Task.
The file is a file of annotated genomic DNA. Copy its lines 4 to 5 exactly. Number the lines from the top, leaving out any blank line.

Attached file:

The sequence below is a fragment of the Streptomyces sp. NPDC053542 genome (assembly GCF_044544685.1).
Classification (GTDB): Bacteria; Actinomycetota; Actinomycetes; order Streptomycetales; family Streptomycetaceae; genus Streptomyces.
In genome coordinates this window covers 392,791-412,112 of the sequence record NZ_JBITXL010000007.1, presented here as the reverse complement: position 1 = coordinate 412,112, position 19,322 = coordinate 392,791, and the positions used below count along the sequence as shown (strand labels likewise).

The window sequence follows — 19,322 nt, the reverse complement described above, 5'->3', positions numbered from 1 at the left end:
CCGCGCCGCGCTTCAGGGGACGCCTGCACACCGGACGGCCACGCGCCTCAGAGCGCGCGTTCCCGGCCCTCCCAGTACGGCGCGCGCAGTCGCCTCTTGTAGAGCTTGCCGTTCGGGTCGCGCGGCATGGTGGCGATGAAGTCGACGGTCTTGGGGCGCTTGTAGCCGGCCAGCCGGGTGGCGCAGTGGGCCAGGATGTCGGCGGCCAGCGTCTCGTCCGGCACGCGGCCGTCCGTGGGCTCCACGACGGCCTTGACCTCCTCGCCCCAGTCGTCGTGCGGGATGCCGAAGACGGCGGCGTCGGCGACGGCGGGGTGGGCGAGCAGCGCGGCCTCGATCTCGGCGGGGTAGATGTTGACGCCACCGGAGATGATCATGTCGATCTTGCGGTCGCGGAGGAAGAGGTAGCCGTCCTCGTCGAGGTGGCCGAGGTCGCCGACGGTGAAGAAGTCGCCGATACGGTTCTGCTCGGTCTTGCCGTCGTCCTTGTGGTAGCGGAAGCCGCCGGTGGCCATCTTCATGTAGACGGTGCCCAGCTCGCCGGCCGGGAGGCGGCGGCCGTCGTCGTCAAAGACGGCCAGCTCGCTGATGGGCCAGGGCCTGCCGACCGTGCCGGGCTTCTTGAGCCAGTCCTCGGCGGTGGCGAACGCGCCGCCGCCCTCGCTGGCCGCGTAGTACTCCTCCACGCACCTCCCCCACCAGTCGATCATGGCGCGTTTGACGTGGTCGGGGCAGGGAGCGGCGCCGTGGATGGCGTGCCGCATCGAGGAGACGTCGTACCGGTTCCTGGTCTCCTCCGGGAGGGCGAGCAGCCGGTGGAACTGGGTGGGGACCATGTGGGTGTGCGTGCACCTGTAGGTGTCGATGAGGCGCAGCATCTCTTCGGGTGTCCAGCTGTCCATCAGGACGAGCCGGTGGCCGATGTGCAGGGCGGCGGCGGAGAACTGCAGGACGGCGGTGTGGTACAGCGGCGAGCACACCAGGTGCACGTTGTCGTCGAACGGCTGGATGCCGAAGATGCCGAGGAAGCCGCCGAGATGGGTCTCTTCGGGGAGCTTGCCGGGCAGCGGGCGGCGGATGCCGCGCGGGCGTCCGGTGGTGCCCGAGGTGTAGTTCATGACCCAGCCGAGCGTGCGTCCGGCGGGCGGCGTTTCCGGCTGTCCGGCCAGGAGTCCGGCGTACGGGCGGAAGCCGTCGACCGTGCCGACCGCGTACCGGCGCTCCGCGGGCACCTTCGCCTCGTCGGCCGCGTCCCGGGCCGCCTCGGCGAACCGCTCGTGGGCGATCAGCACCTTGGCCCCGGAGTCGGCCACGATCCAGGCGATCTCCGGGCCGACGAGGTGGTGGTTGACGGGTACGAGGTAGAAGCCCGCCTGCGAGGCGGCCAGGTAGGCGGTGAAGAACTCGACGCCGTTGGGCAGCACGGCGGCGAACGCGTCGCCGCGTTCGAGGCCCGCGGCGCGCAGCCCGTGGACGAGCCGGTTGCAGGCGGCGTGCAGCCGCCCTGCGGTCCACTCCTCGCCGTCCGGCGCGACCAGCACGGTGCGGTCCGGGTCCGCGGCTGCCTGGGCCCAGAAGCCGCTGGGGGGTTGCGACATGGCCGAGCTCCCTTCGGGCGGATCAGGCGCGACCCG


The window sequence follows — 19,322 nt, the reverse complement described above, 5'->3', positions numbered from 1 at the left end:
CCGCGCCGCGCTTCAGGGGACGCCTGCACACCGGACGGCCACGCGCCTCAGAGCGCGCGTTCCCGGCCCTCCCAGTACGGCGCGCGCAGTCGCCTCTTGTAGAGCTTGCCGTTCGGGTCGCGCGGCATGGTGGCGATGAAGTCGACGGTCTTGGGGCGCTTGTAGCCGGCCAGCCGGGTGGCGCAGTGGGCCAGGATGTCGGCGGCCAGCGTCTCGTCCGGCACGCGGCCGTCCGTGGGCTCCACGACGGCCTTGACCTCCTCGCCCCAGTCGTCGTGCGGGATGCCGAAGACGGCGGCGTCGGCGACGGCGGGGTGGGCGAGCAGCGCGGCCTCGATCTCGGCGGGGTAGATGTTGACGCCACCGGAGATGATCATGTCGATCTTGCGGTCGCGGAGGAAGAGGTAGCCGTCCTCGTCGAGGTGGCCGAGGTCGCCGACGGTGAAGAAGTCGCCGATACGGTTCTGCTCGGTCTTGCCGTCGTCCTTGTGGTAGCGGAAGCCGCCGGTGGCCATCTTCATGTAGACGGTGCCCAGCTCGCCGGCCGGGAGGCGGCGGCCGTCGTCGTCAAAGACGGCCAGCTCGCTGATGGGCCAGGGCCTGCCGACCGTGCCGGGCTTCTTGAGCCAGTCCTCGGCGGTGGCGAACGCGCCGCCGCCCTCGCTGGCCGCGTAGTACTCCTCCACGCACCTCCCCCACCAGTCGATCATGGCGCGTTTGACGTGGTCGGGGCAGGGAGCGGCGCCGTGGATGGCGTGCCGCATCGAGGAGACGTCGTACCGGTTCCTGGTCTCCTCCGGGAGGGCGAGCAGCCGGTGGAACTGGGTGGGGACCATGTGGGTGTGCGTGCACCTGTAGGTGTCGATGAGGCGCAGCATCTCTTCGGGTGTCCAGCTGTCCATCAGGACGAGCCGGTGGCCGATGTGCAGGGCGGCGGCGGAGAACTGCAGGACGGCGGTGTGGTACAGCGGCGAGCACACCAGGTGCACGTTGTCGTCGAACGGCTGGATGCCGAAGATGCCGAGGAAGCCGCCGAGATGGGTCTCTTCGGGGAGCTTGCCGGGCAGCGGGCGGCGGATGCCGCGCGGGCGTCCGGTGGTGCCCGAGGTGTAGTTCATGACCCAGCCGAGCGTGCGTCCGGCGGGCGGCGTTTCCGGCTGTCCGGCCAGGAGTCCGGCGTACGGGCGGAAGCCGTCGACCGTGCCGACCGCGTACCGGCGCTCCGCGGGCACCTTCGCCTCGTCGGCCGCGTCCCGGGCCGCCTCGGCGAACCGCTCGTGGGCGATCAGCACCTTGGCCCCGGAGTCGGCCACGATCCAGGCGATCTCCGGGCCGACGAGGTGGTGGTTGACGGGTACGAGGTAGAAGCCCGCCTGCGAGGCGGCCAGGTAGGCGGTGAAGAACTCGACGCCGTTGGGCAGCACGGCGGCGAACGCGTCGCCGCGTTCGAGGCCCGCGGCGCGCAGCCCGTGGACGAGCCGGTTGCAGGCGGCGTGCAGCCGCCCTGCGGTCCACTCCTCGCCGTCCGGCGCGACCAGCACGGTGCGGTCCGGGTCCGCGGCTGCCTGGGCCCAGAAGCCGCTGGGGGGTTGCGACATGGCCGAGCTCCCTTCGGGCGGATCAGGCGCGACCCG